Are the people in charge of your education guilty of private education fraud?
Recent events have brought to light the subject of private education fraud. While the sole purpose of any school is to educate, private schools also want to make money. Those we trust to educate our children may be engaging in fraudulent activities. Schools try to cover up illegal schemes. But, when the truth comes out, it becomes apparent how common fraud is in the private sector.
Education fraud is a hot topic this year. Several well-known schools are currently under investigation for admission fraud including Yale University and Stanford University, along with six others. The Department of Education oversees admission fraud cases. While these cases are still on-going, it has made the public fully aware of how prevalent fraud is in the education system.
Money: The Leading Cause of Fraud
As the saying goes, the love of money is the root of all evil. This is true in the education system. Schools rely on financial support to provide students with the best education possible. Unfortunately, some schools cross the line.
Schools may also mishandle how they report and spend their money. Administrators may lie about how much money the school makes in a year by deducting expenses that don’t exist and hiding funds. This is usually done to avoid paying taxes or to be eligible for additional funding. No matter the reason, this is a form of fraud.
Defrauding the Department of Education
Schools can also defraud the federal government. The government provides loans to many students attending private schools. The money received from these loans goes to fund the school where the student attends. If the school obtains these loans through devious methods, they’re defrauding the government. Taxpayers end up paying the bill for this illegal behavior.
Here are some ways a school may illegally obtain funds from federal loans:
- Providing false information – to meet the conditions of a federal loan, a school may lie about certain aspects of their organization.
- Failing to return funds – if a student withdraws, the school may withhold this information to avoid repaying any federal funds.
- Illegally recruiting students – the school may provide an illegal incentive to a headhunter who can recruit the most students.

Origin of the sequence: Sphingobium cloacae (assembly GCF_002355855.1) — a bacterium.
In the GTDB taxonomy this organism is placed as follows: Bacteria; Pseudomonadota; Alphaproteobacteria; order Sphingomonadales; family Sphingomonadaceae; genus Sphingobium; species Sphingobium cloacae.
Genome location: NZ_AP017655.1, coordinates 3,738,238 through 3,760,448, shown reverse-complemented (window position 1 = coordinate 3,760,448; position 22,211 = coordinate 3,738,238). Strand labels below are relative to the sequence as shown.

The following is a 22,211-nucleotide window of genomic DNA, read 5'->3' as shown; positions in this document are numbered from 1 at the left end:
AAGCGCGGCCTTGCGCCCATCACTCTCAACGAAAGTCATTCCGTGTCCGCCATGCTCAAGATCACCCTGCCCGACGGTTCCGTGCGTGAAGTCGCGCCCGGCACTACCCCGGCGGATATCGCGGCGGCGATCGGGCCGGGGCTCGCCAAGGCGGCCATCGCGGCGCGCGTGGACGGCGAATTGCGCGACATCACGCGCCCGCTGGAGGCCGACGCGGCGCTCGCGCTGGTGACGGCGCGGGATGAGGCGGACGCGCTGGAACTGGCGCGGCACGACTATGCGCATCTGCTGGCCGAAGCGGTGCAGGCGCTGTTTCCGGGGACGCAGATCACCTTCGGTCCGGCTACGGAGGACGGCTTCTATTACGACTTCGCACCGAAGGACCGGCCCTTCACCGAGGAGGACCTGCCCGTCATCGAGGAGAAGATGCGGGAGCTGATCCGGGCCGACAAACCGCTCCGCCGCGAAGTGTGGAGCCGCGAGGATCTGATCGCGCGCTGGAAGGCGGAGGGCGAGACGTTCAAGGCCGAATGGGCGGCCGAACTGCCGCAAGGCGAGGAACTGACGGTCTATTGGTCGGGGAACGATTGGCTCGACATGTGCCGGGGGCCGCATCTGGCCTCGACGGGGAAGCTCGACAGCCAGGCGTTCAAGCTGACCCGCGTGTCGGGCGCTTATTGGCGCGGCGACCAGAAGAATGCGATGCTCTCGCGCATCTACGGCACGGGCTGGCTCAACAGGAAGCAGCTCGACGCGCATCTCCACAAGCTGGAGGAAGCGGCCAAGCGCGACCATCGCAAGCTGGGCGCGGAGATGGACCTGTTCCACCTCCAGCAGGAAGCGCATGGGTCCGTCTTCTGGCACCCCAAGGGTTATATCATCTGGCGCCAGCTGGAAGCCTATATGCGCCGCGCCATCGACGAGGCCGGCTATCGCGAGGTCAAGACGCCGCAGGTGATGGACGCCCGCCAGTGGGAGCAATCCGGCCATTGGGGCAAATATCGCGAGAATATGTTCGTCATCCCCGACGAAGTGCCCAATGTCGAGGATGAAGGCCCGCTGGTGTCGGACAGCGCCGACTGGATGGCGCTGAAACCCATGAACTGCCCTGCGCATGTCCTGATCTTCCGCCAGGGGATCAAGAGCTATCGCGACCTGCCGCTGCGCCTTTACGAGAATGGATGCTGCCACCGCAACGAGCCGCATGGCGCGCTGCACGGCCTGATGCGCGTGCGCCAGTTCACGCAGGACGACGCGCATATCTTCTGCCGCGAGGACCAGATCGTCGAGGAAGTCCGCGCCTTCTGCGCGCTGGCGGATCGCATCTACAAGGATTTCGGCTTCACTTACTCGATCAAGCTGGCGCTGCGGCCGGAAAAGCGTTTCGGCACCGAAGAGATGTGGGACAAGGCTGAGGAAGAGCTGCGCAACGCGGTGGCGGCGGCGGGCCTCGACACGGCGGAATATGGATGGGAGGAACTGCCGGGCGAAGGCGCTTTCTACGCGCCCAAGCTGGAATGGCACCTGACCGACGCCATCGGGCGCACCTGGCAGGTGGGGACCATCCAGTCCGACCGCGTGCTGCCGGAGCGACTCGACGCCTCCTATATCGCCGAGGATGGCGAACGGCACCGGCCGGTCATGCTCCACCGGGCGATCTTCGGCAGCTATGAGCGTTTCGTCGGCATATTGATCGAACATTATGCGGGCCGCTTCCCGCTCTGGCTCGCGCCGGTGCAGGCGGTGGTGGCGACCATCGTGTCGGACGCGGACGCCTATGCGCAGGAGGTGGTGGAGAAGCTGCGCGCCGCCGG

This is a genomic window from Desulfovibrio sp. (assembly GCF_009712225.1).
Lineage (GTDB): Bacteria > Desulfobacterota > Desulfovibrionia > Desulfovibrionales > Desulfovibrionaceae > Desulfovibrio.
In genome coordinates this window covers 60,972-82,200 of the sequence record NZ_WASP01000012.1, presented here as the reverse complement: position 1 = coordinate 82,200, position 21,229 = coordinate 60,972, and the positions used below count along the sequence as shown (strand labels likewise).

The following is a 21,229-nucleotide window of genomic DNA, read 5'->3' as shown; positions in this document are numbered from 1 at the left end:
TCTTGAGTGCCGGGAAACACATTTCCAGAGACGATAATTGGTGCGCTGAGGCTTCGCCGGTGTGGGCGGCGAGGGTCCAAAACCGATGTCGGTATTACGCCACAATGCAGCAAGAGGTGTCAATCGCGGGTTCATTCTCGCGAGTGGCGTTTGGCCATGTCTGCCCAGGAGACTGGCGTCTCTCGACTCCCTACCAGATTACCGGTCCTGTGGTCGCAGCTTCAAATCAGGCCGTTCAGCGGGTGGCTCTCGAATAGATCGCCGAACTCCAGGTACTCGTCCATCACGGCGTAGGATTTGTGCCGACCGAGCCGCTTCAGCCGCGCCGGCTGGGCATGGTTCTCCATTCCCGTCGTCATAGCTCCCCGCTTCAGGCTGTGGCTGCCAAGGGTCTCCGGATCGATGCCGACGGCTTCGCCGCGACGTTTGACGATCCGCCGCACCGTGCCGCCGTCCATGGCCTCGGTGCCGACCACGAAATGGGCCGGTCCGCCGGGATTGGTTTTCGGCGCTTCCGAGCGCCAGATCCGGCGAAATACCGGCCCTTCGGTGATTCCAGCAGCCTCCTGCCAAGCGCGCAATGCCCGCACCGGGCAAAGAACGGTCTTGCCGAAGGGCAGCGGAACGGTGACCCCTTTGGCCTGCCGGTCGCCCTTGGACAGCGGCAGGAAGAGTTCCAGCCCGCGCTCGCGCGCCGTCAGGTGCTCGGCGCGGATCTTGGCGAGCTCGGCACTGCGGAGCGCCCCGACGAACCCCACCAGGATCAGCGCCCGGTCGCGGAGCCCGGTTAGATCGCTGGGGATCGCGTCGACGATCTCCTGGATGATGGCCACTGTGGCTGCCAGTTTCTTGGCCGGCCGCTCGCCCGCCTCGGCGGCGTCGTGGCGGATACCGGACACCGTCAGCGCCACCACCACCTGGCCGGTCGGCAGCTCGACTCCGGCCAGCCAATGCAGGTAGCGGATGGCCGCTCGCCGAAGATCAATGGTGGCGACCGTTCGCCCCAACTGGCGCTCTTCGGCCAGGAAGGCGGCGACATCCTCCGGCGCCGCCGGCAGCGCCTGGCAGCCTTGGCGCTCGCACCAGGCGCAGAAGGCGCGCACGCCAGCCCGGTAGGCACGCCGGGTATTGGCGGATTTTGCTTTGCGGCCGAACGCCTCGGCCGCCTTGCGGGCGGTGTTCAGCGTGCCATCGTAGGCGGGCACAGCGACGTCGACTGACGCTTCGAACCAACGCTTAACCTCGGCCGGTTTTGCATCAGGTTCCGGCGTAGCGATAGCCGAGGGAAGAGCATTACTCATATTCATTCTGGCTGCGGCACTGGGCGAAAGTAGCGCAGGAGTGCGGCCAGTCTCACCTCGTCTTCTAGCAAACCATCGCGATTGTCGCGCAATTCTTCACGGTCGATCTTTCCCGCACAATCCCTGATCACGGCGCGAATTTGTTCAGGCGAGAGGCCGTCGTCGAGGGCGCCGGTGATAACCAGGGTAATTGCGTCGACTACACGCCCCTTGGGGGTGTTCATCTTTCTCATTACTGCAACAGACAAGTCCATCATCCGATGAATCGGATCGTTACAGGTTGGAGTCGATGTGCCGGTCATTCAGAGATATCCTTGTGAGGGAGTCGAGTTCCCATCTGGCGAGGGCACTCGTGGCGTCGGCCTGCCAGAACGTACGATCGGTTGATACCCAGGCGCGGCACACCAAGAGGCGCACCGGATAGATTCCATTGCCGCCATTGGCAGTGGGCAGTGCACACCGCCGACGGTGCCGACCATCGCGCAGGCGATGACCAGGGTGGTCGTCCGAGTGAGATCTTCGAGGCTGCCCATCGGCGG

- Lying about graduation and job placement – schools must provide accurate reports regarding their graduation and job placement rates. Falsifying this information is illegal.
- Covering up academic eligibility – the school may lie about a student’s academic history to continue receiving funding.
- Filling out loan applications without consent – it’s illegal for a school to fill out a federal loan application without informing the student.
This type of fraud usually begins at the top, and it requires the knowledge of many individuals to work. It’s often surprising to see how many people willingly participate in education fraud once a case becomes known to the public.
The Impact of Private School Education Fraud
While many people seem to think that private school education fraud only affects those who attend a specific school, they are wrong. Since this money often comes from the federal government, it’s really the taxpayers who lose. Unfortunately, schools go to great lengths to cover up this type of fraud. For this reason, many school administrators get away with participating in illegal activities.
The Department of Education investigates any reports of fraudulent activity. But, to begin an investigation, they need to know where to look. In many instances, they receive a tip from a local whistleblower. The department maintains a hotline for tips. They also provide outreach to help others understand how to identify education fraud. Anyone who has information about school fraud should consider informing the proper authorities.
What to Do if You Know About Fraud in Schools
It’s impossible to prosecute educational facilities if no one speaks out. Those involved keep their lips sealed. That’s why the Department of Education relies so heavily on the testimony of whistleblowers. It takes a lot of courage to come forward, but it’s always the right thing to do. When the case settles, you may also receive compensation for your efforts. Most whistleblowers can expect to receive 15-30 percent of the recovered money.
Before you tell your secret, find a lawyer who handles these types of cases. Retaliation is real, and you need to know your rights as a whistleblower. You need someone who knows how to keep you protected during the process. Find out more about private education fraud by contacting Bothwell Law Group online.